Tammy Shoop and her husband Ben have had to go through the worst that parents can experience: Their son Caleb was killed while biking in a Kenmore crosswalk in March. He was only 19.
There will be a memorial walk for Caleb September 17, planned in part by Kirkland Greenways and Lake City Greenways. Meet 5 p.m. at the Church of the Redeemer at 62nd Ave NE and NE 182nd Street. (UPDATE: More details via FB)
But their grief was compounded by an insult from the City of Kenmore and King County, who gave a mere $175 traffic ticket to Joshua Tucker, the person who failed to yield and struck Caleb. Despite the fact that Tucker’s negligent traffic error caused Caleb’s death, the City of Kenmore would not pursue the 2nd degree negligent driving charges created by the state’s Vulnerable User Law.
“We have never meant the driver any harm, but feel our son’s death warrants a just outcome,” Tammy wrote in a recent letter on the Cascade Bicycle Club website. The negligent driving charge is not a felony, but it would have come with a possible license suspension, hefty fines, community service and/or education. It’s nothing compared to losing a son, but it is much more significant and could put the person responsible on the path to making amends to society as best they can.
You must read Tammy’s whole letter. Here’s an excerpt:
I would love to have been able to say that in the aftermath of this tragedy, grief was our only chore. Instead, we found ourselves galvanized into action with the rest of our community to improve safety in our city; wondered how we would pay the medical bills not covered by the driver’s minimal insurance policy; struggled to go back to work and care for our traumatized children; and waited to find out the outcome of his legal case. Months passed, and finally the verdict was out, the driver was fined only $175 dollars for failure to stop at a crosswalk. Case closed.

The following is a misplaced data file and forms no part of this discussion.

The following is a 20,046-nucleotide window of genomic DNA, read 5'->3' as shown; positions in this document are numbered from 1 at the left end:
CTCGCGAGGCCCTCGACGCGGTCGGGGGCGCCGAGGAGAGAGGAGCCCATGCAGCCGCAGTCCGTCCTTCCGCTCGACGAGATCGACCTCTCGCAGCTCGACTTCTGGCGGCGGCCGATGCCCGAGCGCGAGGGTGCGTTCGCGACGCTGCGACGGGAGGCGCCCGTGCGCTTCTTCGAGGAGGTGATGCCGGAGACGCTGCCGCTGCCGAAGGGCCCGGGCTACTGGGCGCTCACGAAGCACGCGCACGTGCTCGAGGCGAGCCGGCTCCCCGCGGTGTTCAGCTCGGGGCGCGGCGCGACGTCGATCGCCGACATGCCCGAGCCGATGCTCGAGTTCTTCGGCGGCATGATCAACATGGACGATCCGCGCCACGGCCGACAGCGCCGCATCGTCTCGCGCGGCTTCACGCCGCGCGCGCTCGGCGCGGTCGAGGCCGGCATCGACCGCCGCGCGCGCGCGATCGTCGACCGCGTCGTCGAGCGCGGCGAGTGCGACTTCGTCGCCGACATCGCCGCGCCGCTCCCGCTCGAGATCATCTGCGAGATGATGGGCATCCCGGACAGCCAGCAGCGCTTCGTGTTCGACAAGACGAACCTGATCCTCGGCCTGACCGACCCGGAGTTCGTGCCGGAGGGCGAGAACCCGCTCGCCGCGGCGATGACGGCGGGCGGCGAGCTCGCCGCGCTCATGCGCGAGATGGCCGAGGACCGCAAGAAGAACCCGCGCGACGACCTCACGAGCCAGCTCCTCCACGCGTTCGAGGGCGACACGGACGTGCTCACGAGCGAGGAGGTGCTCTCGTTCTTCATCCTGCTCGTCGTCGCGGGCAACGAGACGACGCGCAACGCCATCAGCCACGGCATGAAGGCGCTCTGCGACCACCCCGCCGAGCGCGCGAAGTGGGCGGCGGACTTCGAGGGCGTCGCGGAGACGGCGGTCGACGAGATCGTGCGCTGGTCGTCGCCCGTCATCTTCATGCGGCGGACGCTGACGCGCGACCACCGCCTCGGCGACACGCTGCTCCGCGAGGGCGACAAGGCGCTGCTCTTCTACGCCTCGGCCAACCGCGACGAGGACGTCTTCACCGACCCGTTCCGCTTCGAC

We were heartbroken. We have never meant the driver any harm, but feel our son’s death warrants a just outcome. We reached out to the community for answers as to why the Vulnerable User Law had not been used in his case. His case was reviewed by lawyers who stated it met the statute. We met with the city of Kenmore who decided that since the driver did not see Caleb on the crosswalk (because his view was blocked by the other cars stopped at the crosswalk for Caleb) it did not constitute negligence. There will never be justice for Caleb.
In addition to the memorial ride, there are also efforts to help communities properly understand how to use the Vulnerable User Law.
“Cascade is working with Washington Bikes, John Duggan, State Senator Adam Kline and others to educate city and county prosecuting attorneys and police officers about the Vulnerable User Law and when and how to apply [the Vulnerable User Law],” according to Cascade’s Brock Howell.
And efforts continue to make streets in Kenmore safer for people biking and walking so no more families go through what the Shoop family has. There is a lot of work left to do.